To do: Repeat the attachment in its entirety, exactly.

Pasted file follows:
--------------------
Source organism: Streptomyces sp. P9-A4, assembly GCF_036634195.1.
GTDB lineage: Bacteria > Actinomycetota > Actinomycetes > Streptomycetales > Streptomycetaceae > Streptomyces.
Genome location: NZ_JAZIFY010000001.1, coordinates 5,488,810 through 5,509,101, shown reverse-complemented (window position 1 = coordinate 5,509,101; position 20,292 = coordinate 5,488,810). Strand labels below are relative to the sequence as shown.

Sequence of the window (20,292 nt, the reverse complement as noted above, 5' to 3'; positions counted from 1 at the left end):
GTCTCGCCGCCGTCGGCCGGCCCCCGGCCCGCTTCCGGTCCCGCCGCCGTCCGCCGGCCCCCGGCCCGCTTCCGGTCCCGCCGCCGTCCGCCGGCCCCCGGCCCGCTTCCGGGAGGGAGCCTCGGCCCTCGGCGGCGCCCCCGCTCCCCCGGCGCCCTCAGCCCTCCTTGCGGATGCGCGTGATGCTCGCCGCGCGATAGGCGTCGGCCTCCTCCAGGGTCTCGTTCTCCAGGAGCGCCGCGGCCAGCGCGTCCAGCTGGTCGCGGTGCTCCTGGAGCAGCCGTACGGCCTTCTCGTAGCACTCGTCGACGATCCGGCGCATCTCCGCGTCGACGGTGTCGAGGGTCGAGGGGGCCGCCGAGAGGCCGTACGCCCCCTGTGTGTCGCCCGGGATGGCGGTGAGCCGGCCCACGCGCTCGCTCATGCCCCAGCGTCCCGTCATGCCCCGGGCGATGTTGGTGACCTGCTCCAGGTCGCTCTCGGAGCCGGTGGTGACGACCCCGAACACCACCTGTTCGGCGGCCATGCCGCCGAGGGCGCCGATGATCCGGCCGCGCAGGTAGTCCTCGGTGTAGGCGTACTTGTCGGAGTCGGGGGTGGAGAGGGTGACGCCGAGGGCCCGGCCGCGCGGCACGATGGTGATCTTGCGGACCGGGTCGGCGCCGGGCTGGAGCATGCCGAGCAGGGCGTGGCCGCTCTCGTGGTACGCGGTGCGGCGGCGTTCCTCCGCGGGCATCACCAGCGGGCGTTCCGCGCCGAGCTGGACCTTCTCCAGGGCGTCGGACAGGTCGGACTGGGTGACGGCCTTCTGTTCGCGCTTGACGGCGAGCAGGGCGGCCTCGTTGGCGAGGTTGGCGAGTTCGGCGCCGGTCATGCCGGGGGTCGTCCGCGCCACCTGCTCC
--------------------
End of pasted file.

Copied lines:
Source organism: Streptomyces sp. P9-A4, assembly GCF_036634195.1.
GTDB lineage: Bacteria > Actinomycetota > Actinomycetes > Streptomycetales > Streptomycetaceae > Streptomyces.
Genome location: NZ_JAZIFY010000001.1, coordinates 5,488,810 through 5,509,101, shown reverse-complemented (window position 1 = coordinate 5,509,101; position 20,292 = coordinate 5,488,810). Strand labels below are relative to the sequence as shown.

Sequence of the window (20,292 nt, the reverse complement as noted above, 5' to 3'; positions counted from 1 at the left end):
GTCTCGCCGCCGTCGGCCGGCCCCCGGCCCGCTTCCGGTCCCGCCGCCGTCCGCCGGCCCCCGGCCCGCTTCCGGTCCCGCCGCCGTCCGCCGGCCCCCGGCCCGCTTCCGGGAGGGAGCCTCGGCCCTCGGCGGCGCCCCCGCTCCCCCGGCGCCCTCAGCCCTCCTTGCGGATGCGCGTGATGCTCGCCGCGCGATAGGCGTCGGCCTCCTCCAGGGTCTCGTTCTCCAGGAGCGCCGCGGCCAGCGCGTCCAGCTGGTCGCGGTGCTCCTGGAGCAGCCGTACGGCCTTCTCGTAGCACTCGTCGACGATCCGGCGCATCTCCGCGTCGACGGTGTCGAGGGTCGAGGGGGCCGCCGAGAGGCCGTACGCCCCCTGTGTGTCGCCCGGGATGGCGGTGAGCCGGCCCACGCGCTCGCTCATGCCCCAGCGTCCCGTCATGCCCCGGGCGATGTTGGTGACCTGCTCCAGGTCGCTCTCGGAGCCGGTGGTGACGACCCCGAACACCACCTGTTCGGCGGCCATGCCGCCGAGGGCGCCGATGATCCGGCCGCGCAGGTAGTCCTCGGTGTAGGCGTACTTGTCGGAGTCGGGGGTGGAGAGGGTGACGCCGAGGGCCCGGCCGCGCGGCACGATGGTGATCTTGCGGACCGGGTCGGCGCCGGGCTGGAGCATGCCGAGCAGGGCGTGGCCGCTCTCGTGGTACGCGGTGCGGCGGCGTTCCTCCGCGGGCATCACCAGCGGGCGTTCCGCGCCGAGCTGGACCTTCTCCAGGGCGTCGGACAGGTCGGACTGGGTGACGGCCTTCTGTTCGCGCTTGACGGCGAGCAGGGCGGCCTCGTTGGCGAGGTTGGCGAGTTCGGCGCCGGTCATGCCGGGGGTCGTCCGCGCCACCTGCTCC